For a few years now, Iíve struggled with my weight. No, I shouldnít say weight, because itís not about how much I weigh Ė itís about how I feel, how fit I am and my health.
If Iím to start with how I feel, in all honesty itís not good, and Iím not happy. I admit that Iím probably 35 lbs heavier than my ideal weight, which isnít stick thin or the image of ďa perfect body.Ē Iíve accepted years ago that Iíll never have societyís idea of a perfect body, and Iím quite okay with that because societyís perspective on womenís bodies is skewed and extremely unhealthy. In fact it makes me extremely angry and Iíve seen a few friends almost die from eating disorders.
While Iíll have moments of woe and weakness, I also have moments of strength and pride. Many women and I have a lot of things going for us aside from our bodies, and we should all pay a little more attention to those things.
But we also all have our moments where we know that things have to change, things have to improve and there can be no more excuses.
I accept that Iíll always have larger legs that are inherited by women on my fatherís side of the family Ė itís the Eastern European genes. My grandma had them, my aunts all have them, my sisters have them. Theyíll never be perfect or thin or slender and if I let it bother me, Iíll always be uncomfortable wearing shorts or bathing suits, but I wonít because I know thatís my body type and thereís nothing I can do about it except keep them strong.
What I wonít accept is the state Iím in at the moment, mostly because Iím a former athlete who used to pride
herself on her muscle tone and killer quads made muscular from volleyball and weight lifting. At 29 that girlís gone, and I miss her, and while I know Iím meant to have bigger legs, they should be muscular and healthy.
As a volleyball coach and even a sports reporter, I feel that I should have that athletic figure back and the fitness level that came with it. Years of a sedentary lifestyle due to graduate school and a back injury in the summer of 2011 have slowly taken their toll on my fitness level and figure, and a busy sedentary career makes it hard to get that back.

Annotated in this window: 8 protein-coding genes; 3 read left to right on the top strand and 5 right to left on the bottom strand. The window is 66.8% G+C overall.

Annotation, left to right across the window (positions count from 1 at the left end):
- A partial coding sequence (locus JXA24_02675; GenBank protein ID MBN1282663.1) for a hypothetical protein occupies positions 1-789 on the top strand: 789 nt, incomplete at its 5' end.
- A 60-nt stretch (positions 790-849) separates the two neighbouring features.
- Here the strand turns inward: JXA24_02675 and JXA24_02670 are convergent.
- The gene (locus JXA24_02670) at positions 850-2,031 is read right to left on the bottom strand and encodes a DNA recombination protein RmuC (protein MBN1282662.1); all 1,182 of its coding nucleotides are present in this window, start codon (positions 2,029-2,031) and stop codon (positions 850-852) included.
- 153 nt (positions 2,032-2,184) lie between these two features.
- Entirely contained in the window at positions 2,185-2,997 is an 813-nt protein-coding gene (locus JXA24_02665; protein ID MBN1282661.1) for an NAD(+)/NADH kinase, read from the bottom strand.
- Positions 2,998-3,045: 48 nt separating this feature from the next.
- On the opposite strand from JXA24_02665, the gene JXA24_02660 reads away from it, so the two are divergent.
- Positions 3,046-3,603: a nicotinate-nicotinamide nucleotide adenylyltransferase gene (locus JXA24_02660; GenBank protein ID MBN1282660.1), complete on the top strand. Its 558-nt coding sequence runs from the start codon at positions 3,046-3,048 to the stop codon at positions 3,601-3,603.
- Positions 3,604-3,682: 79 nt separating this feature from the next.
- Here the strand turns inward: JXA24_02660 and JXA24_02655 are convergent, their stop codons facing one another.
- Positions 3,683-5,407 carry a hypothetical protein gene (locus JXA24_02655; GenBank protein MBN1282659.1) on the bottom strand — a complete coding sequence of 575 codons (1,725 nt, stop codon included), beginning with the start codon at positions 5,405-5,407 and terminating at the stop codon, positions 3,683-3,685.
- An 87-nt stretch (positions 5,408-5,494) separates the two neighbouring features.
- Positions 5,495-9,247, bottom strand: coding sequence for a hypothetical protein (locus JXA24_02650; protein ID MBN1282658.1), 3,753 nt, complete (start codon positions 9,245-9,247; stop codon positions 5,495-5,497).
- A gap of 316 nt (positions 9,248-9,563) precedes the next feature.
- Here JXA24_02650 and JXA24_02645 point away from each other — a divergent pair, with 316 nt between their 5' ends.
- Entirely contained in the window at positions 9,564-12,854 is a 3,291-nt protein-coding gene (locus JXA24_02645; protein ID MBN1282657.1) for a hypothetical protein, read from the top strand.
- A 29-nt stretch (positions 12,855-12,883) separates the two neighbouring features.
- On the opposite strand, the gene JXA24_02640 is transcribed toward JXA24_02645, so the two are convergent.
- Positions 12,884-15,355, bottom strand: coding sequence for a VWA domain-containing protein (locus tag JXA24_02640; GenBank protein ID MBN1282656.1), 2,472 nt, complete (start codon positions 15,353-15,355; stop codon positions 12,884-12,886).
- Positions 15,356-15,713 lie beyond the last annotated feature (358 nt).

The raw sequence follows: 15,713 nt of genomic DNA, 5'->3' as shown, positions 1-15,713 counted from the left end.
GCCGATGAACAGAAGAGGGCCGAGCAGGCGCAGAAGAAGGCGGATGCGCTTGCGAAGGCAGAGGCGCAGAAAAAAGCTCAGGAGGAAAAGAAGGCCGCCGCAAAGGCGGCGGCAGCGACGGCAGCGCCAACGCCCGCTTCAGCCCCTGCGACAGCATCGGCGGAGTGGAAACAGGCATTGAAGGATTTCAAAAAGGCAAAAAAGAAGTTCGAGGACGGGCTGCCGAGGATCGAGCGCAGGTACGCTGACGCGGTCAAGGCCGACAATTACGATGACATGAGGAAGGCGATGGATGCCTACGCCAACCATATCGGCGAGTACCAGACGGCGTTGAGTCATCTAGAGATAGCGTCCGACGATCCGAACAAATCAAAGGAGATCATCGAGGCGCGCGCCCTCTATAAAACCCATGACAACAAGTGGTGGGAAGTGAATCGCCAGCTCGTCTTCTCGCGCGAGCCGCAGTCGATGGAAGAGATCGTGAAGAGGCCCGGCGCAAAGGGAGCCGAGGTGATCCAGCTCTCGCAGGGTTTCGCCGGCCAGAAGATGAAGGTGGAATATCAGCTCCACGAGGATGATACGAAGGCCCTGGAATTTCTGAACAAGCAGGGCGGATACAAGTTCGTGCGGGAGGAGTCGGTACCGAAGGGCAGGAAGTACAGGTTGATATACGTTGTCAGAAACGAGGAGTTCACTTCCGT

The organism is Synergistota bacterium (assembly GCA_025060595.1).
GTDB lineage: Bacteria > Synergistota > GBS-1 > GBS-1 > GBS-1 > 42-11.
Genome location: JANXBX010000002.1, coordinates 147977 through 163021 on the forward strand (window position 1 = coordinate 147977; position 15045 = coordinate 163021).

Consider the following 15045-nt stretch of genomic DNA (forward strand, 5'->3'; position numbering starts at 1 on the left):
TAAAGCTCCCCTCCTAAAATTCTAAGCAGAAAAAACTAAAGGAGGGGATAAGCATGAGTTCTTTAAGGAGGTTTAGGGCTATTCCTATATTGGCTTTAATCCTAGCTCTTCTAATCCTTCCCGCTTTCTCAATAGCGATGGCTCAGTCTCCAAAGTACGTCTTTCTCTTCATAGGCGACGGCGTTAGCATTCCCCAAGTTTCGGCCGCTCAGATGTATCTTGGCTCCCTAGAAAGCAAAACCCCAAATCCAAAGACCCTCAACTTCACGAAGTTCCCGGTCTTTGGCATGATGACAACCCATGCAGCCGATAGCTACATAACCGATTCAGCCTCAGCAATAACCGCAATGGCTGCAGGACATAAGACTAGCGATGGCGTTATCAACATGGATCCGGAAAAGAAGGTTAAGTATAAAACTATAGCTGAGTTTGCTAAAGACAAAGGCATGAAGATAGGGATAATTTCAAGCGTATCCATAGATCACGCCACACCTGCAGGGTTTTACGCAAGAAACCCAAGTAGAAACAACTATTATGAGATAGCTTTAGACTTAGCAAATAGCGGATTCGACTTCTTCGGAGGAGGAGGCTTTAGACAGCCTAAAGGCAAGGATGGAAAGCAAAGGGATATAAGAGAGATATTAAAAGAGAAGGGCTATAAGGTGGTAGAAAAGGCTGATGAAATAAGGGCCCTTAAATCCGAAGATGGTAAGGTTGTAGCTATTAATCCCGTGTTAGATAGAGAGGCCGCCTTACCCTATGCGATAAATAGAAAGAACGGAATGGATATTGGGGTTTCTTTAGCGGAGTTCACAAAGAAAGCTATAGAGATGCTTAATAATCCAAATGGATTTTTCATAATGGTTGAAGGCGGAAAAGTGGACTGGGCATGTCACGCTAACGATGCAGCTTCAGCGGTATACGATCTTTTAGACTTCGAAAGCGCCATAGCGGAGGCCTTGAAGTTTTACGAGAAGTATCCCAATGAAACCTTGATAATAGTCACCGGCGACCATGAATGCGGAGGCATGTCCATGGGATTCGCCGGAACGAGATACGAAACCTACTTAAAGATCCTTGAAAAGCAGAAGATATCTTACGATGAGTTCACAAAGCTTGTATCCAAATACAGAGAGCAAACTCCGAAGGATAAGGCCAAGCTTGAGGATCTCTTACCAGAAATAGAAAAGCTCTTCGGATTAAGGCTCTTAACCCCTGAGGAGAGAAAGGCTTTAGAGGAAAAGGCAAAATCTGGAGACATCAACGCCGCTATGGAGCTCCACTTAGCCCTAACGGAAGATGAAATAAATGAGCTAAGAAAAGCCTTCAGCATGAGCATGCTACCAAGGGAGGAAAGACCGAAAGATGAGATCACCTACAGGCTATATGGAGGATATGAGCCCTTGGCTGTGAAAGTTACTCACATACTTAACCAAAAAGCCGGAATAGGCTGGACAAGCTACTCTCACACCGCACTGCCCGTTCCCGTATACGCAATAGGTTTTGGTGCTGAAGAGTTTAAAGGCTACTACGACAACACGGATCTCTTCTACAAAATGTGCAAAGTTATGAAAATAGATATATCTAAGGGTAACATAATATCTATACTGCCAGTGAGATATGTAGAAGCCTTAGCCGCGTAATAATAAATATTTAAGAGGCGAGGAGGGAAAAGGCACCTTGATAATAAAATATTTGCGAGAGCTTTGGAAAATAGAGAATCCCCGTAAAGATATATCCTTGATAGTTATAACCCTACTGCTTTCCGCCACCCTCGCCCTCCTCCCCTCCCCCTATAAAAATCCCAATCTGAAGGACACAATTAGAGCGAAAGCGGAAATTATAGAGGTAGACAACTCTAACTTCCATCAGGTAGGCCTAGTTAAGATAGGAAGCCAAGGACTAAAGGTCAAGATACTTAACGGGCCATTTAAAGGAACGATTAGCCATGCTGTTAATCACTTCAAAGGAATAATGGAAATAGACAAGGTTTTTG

Iím not fit, which angers me the most. I canít do much cardio without getting winded easily, and I can no
longer do my once-regular weight lifting routine without either hurting myself or burning myself out. The worst part is I couldnít probably play a competitive game of volleyball at this point without needing a substitution, which used to be out of the question.
That should change. No, it has to change.
If I donít get a hold on this and continue to go down the path Iíve been going down since 2009, I fear Iíll continue to gain weight and gain the potential for heart problems, cancer and diabetes, all things that run in the family. I also have bad knees due to growing five inches in a year when I was 15, and my joints didnít grow quickly enough which led to lubrication problems. The heavier I weigh, the harder it is on my already damaged knees.
To put more pressure on myself to finally stick to my goal of being fitter, Iíve decided to commit to the Ernieís Fitness Challenge publicly, which means writing a column on my progress every week starting Jan. 4, 2013.
Iím going to do the weigh in on Jan. 3 and the weigh out in March, but I wonít weigh myself in between, which will be really hard for me.
Iím doing that for two reasons: 1) itís not about what the scale says, itís about how your clothes feel, and 2) I like surprises, like at Safeway when I make a big grocery purchase and give them my Safeway card to see all the money fly off the total. Itís like winning something.
I also wonít publicly say what I weigh next week because itíll be hard enough to deal with personally; I donít need it made public (also, never ask a women how much she weighs), but I will say ďI lost ______ lbsĒ in the end.
Every week Iíll write a column to talk about my progress, how Iím feeling, how the dieting (healthy dieting) is going and if my clothes are fitting looser. Iíll talk about the struggles, the bad moods and the accomplishments that come with making your fitness goals.
And if I fail, then Iíll fail publicly and deal with the shame, but I really hope I donít.
I hope that others can follow my journey in this, others that understand what Iím going through, and maybe see some encouragement in it.
Hundreds of people in town join these challenges, but if we do it together, itíll be that much easier to stay committed and finish it.
Whatís three months, anyway?
So join me in my highs and lows of finding a way back to fitness. Even if youíre not encouraged, Iím sure youíll be entertained.